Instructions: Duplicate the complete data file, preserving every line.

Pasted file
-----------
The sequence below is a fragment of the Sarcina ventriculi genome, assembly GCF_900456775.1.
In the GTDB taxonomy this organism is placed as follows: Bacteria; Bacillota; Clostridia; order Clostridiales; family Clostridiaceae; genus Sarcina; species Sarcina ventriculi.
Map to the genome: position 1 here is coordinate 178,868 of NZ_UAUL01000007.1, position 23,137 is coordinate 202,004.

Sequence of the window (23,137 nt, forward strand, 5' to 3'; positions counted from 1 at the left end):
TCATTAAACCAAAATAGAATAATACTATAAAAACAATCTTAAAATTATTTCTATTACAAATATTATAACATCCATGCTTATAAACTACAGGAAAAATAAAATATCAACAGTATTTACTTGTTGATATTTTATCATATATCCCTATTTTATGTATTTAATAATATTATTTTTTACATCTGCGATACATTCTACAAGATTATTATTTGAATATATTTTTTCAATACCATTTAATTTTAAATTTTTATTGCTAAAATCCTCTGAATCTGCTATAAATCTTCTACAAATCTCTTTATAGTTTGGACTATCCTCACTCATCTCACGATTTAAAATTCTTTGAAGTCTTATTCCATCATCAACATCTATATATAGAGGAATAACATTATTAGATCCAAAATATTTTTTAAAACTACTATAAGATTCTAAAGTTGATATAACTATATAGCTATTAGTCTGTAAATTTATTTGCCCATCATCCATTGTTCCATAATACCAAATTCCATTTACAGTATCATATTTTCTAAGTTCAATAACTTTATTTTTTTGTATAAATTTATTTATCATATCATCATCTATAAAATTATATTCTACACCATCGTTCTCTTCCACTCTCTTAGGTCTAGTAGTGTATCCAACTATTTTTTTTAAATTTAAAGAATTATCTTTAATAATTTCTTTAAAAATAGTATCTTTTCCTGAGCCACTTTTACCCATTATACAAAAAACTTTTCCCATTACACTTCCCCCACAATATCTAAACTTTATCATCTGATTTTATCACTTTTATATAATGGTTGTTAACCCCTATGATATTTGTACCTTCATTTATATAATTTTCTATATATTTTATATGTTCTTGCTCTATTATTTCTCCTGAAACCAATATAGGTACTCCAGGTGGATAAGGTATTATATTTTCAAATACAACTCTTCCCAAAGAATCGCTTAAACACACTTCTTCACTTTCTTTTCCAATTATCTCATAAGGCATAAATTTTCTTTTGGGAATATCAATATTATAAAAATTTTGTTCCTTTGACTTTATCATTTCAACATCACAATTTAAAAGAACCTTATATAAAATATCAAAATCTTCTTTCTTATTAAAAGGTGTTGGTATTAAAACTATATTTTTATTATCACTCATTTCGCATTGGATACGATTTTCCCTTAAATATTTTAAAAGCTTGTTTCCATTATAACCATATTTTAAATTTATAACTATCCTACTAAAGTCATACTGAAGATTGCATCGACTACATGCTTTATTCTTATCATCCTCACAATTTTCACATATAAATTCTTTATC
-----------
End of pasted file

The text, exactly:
The sequence below is a fragment of the Sarcina ventriculi genome, assembly GCF_900456775.1.
In the GTDB taxonomy this organism is placed as follows: Bacteria; Bacillota; Clostridia; order Clostridiales; family Clostridiaceae; genus Sarcina; species Sarcina ventriculi.
Map to the genome: position 1 here is coordinate 178,868 of NZ_UAUL01000007.1, position 23,137 is coordinate 202,004.

Sequence of the window (23,137 nt, forward strand, 5' to 3'; positions counted from 1 at the left end):
TCATTAAACCAAAATAGAATAATACTATAAAAACAATCTTAAAATTATTTCTATTACAAATATTATAACATCCATGCTTATAAACTACAGGAAAAATAAAATATCAACAGTATTTACTTGTTGATATTTTATCATATATCCCTATTTTATGTATTTAATAATATTATTTTTTACATCTGCGATACATTCTACAAGATTATTATTTGAATATATTTTTTCAATACCATTTAATTTTAAATTTTTATTGCTAAAATCCTCTGAATCTGCTATAAATCTTCTACAAATCTCTTTATAGTTTGGACTATCCTCACTCATCTCACGATTTAAAATTCTTTGAAGTCTTATTCCATCATCAACATCTATATATAGAGGAATAACATTATTAGATCCAAAATATTTTTTAAAACTACTATAAGATTCTAAAGTTGATATAACTATATAGCTATTAGTCTGTAAATTTATTTGCCCATCATCCATTGTTCCATAATACCAAATTCCATTTACAGTATCATATTTTCTAAGTTCAATAACTTTATTTTTTTGTATAAATTTATTTATCATATCATCATCTATAAAATTATATTCTACACCATCGTTCTCTTCCACTCTCTTAGGTCTAGTAGTGTATCCAACTATTTTTTTTAAATTTAAAGAATTATCTTTAATAATTTCTTTAAAAATAGTATCTTTTCCTGAGCCACTTTTACCCATTATACAAAAAACTTTTCCCATTACACTTCCCCCACAATATCTAAACTTTATCATCTGATTTTATCACTTTTATATAATGGTTGTTAACCCCTATGATATTTGTACCTTCATTTATATAATTTTCTATATATTTTATATGTTCTTGCTCTATTATTTCTCCTGAAACCAATATAGGTACTCCAGGTGGATAAGGTATTATATTTTCAAATACAACTCTTCCCAAAGAATCGCTTAAACACACTTCTTCACTTTCTTTTCCAATTATCTCATAAGGCATAAATTTTCTTTTGGGAATATCAATATTATAAAAATTTTGTTCCTTTGACTTTATCATTTCAACATCACAATTTAAAAGAACCTTATATAAAATATCAAAATCTTCTTTCTTATTAAAAGGTGTTGGTATTAAAACTATATTTTTATTATCACTCATTTCGCATTGGATACGATTTTCCCTTAAATATTTTAAAAGCTTGTTTCCATTATAACCATATTTTAAATTTATAACTATCCTACTAAAGTCATACTGAAGATTGCATCGACTACATGCTTTATTCTTATCATCCTCACAATTTTCACATATAAATTCTTTATC